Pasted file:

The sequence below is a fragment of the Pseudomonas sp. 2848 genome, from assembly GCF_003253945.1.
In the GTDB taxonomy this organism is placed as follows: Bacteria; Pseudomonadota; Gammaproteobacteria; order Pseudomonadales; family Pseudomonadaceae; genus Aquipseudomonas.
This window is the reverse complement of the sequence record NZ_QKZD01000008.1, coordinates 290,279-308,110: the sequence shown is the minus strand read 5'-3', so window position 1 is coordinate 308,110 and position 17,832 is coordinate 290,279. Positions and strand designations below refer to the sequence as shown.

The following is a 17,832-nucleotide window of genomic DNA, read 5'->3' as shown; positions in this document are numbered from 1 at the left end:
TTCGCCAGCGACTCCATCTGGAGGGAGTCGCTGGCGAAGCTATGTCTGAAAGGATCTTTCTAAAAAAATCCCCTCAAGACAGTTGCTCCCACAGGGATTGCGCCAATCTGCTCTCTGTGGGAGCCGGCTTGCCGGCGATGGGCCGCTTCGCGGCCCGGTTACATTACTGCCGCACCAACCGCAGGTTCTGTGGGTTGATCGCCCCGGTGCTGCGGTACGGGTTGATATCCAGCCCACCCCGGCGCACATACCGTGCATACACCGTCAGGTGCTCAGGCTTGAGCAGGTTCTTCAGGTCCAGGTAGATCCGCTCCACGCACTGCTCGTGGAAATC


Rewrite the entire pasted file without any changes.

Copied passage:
The sequence below is a fragment of the Pseudomonas sp. 2848 genome, from assembly GCF_003253945.1.
In the GTDB taxonomy this organism is placed as follows: Bacteria; Pseudomonadota; Gammaproteobacteria; order Pseudomonadales; family Pseudomonadaceae; genus Aquipseudomonas.
This window is the reverse complement of the sequence record NZ_QKZD01000008.1, coordinates 290,279-308,110: the sequence shown is the minus strand read 5'-3', so window position 1 is coordinate 308,110 and position 17,832 is coordinate 290,279. Positions and strand designations below refer to the sequence as shown.

The following is a 17,832-nucleotide window of genomic DNA, read 5'->3' as shown; positions in this document are numbered from 1 at the left end:
TTCGCCAGCGACTCCATCTGGAGGGAGTCGCTGGCGAAGCTATGTCTGAAAGGATCTTTCTAAAAAAATCCCCTCAAGACAGTTGCTCCCACAGGGATTGCGCCAATCTGCTCTCTGTGGGAGCCGGCTTGCCGGCGATGGGCCGCTTCGCGGCCCGGTTACATTACTGCCGCACCAACCGCAGGTTCTGTGGGTTGATCGCCCCGGTGCTGCGGTACGGGTTGATATCCAGCCCACCCCGGCGCACATACCGTGCATACACCGTCAGGTGCTCAGGCTTGAGCAGGTTCTTCAGGTCCAGGTAGATCCGCTCCACGCACTGCTCGTGGAAATC